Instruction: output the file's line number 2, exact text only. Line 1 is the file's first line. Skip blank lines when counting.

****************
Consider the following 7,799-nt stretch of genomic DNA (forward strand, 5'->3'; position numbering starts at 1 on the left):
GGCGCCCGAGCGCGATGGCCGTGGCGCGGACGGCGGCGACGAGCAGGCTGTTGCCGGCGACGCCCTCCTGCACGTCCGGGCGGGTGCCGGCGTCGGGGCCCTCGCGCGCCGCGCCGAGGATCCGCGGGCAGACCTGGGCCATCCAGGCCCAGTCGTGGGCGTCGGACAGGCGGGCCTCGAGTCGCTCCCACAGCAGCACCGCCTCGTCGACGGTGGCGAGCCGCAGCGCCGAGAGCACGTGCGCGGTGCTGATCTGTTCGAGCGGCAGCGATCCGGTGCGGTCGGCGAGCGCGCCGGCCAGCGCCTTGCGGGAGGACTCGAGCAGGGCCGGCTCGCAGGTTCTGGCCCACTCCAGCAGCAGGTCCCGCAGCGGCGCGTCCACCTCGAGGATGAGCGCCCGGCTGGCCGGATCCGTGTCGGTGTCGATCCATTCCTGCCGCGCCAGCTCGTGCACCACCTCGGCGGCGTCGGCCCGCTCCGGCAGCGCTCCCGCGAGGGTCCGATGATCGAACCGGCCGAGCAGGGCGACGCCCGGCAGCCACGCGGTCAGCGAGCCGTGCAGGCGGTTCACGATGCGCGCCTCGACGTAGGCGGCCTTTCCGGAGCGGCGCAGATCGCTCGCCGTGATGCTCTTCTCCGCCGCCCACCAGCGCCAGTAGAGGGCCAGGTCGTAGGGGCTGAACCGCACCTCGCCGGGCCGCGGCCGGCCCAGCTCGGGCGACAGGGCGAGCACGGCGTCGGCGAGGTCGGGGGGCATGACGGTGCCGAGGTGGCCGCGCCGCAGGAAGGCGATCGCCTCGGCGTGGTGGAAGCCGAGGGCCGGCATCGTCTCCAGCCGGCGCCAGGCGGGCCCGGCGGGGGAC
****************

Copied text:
GGCGCCCGAGCGCGATGGCCGTGGCGCGGACGGCGGCGACGAGCAGGCTGTTGCCGGCGACGCCCTCCTGCACGTCCGGGCGGGTGCCGGCGTCGGGGCCCTCGCGCGCCGCGCCGAGGATCCGCGGGCAGACCTGGGCCATCCAGGCCCAGTCGTGGGCGTCGGACAGGCGGGCCTCGAGTCGCTCCCACAGCAGCACCGCCTCGTCGACGGTGGCGAGCCGCAGCGCCGAGAGCACGTGCGCGGTGCTGATCTGTTCGAGCGGCAGCGATCCGGTGCGGTCGGCGAGCGCGCCGGCCAGCGCCTTGCGGGAGGACTCGAGCAGGGCCGGCTCGCAGGTTCTGGCCCACTCCAGCAGCAGGTCCCGCAGCGGCGCGTCCACCTCGAGGATGAGCGCCCGGCTGGCCGGATCCGTGTCGGTGTCGATCCATTCCTGCCGCGCCAGCTCGTGCACCACCTCGGCGGCGTCGGCCCGCTCCGGCAGCGCTCCCGCGAGGGTCCGATGATCGAACCGGCCGAGCAGGGCGACGCCCGGCAGCCACGCGGTCAGCGAGCCGTGCAGGCGGTTCACGATGCGCGCCTCGACGTAGGCGGCCTTTCCGGAGCGGCGCAGATCGCTCGCCGTGATGCTCTTCTCCGCCGCCCACCAGCGCCAGTAGAGGGCCAGGTCGTAGGGGCTGAACCGCACCTCGCCGGGCCGCGGCCGGCCCAGCTCGGGCGACAGGGCGAGCACGGCGTCGGCGAGGTCGGGGGGCATGACGGTGCCGAGGTGGCCGCGCCGCAGGAAGGCGATCGCCTCGGCGTGGTGGAAGCCGAGGGCCGGCATCGTCTCCAGCCGGCGCCAGGCGGGCCCGGCGGGGGAC